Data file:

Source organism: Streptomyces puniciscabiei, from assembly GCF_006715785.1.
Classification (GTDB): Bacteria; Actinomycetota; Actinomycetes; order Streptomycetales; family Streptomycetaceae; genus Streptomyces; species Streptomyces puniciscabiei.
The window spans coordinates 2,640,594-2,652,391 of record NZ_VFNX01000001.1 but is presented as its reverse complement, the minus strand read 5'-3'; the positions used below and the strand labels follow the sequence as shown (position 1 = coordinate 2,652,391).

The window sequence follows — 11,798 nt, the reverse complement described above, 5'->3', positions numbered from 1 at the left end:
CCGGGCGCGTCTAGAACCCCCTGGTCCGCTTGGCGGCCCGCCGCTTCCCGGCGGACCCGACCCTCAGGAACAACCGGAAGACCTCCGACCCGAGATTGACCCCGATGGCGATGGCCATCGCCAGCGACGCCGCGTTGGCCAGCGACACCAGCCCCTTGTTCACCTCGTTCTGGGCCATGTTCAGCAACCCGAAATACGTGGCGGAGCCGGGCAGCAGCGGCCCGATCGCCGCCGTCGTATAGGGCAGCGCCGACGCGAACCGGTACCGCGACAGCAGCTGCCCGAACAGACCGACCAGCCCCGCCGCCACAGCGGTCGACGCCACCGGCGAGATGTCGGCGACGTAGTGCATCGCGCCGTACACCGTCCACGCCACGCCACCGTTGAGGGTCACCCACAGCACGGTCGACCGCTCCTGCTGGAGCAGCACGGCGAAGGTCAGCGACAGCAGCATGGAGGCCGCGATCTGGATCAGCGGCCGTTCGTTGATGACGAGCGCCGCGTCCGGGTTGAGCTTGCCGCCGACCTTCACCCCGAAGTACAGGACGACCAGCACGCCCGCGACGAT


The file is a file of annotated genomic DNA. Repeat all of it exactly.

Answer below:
Source organism: Streptomyces puniciscabiei, from assembly GCF_006715785.1.
Classification (GTDB): Bacteria; Actinomycetota; Actinomycetes; order Streptomycetales; family Streptomycetaceae; genus Streptomyces; species Streptomyces puniciscabiei.
The window spans coordinates 2,640,594-2,652,391 of record NZ_VFNX01000001.1 but is presented as its reverse complement, the minus strand read 5'-3'; the positions used below and the strand labels follow the sequence as shown (position 1 = coordinate 2,652,391).

The window sequence follows — 11,798 nt, the reverse complement described above, 5'->3', positions numbered from 1 at the left end:
CCGGGCGCGTCTAGAACCCCCTGGTCCGCTTGGCGGCCCGCCGCTTCCCGGCGGACCCGACCCTCAGGAACAACCGGAAGACCTCCGACCCGAGATTGACCCCGATGGCGATGGCCATCGCCAGCGACGCCGCGTTGGCCAGCGACACCAGCCCCTTGTTCACCTCGTTCTGGGCCATGTTCAGCAACCCGAAATACGTGGCGGAGCCGGGCAGCAGCGGCCCGATCGCCGCCGTCGTATAGGGCAGCGCCGACGCGAACCGGTACCGCGACAGCAGCTGCCCGAACAGACCGACCAGCCCCGCCGCCACAGCGGTCGACGCCACCGGCGAGATGTCGGCGACGTAGTGCATCGCGCCGTACACCGTCCACGCCACGCCACCGTTGAGGGTCACCCACAGCACGGTCGACCGCTCCTGCTGGAGCAGCACGGCGAAGGTCAGCGACAGCAGCATGGAGGCCGCGATCTGGATCAGCGGCCGTTCGTTGATGACGAGCGCCGCGTCCGGGTTGAGCTTGCCGCCGACCTTCACCCCGAAGTACAGGACGACCAGCACGCCCGCGACGAT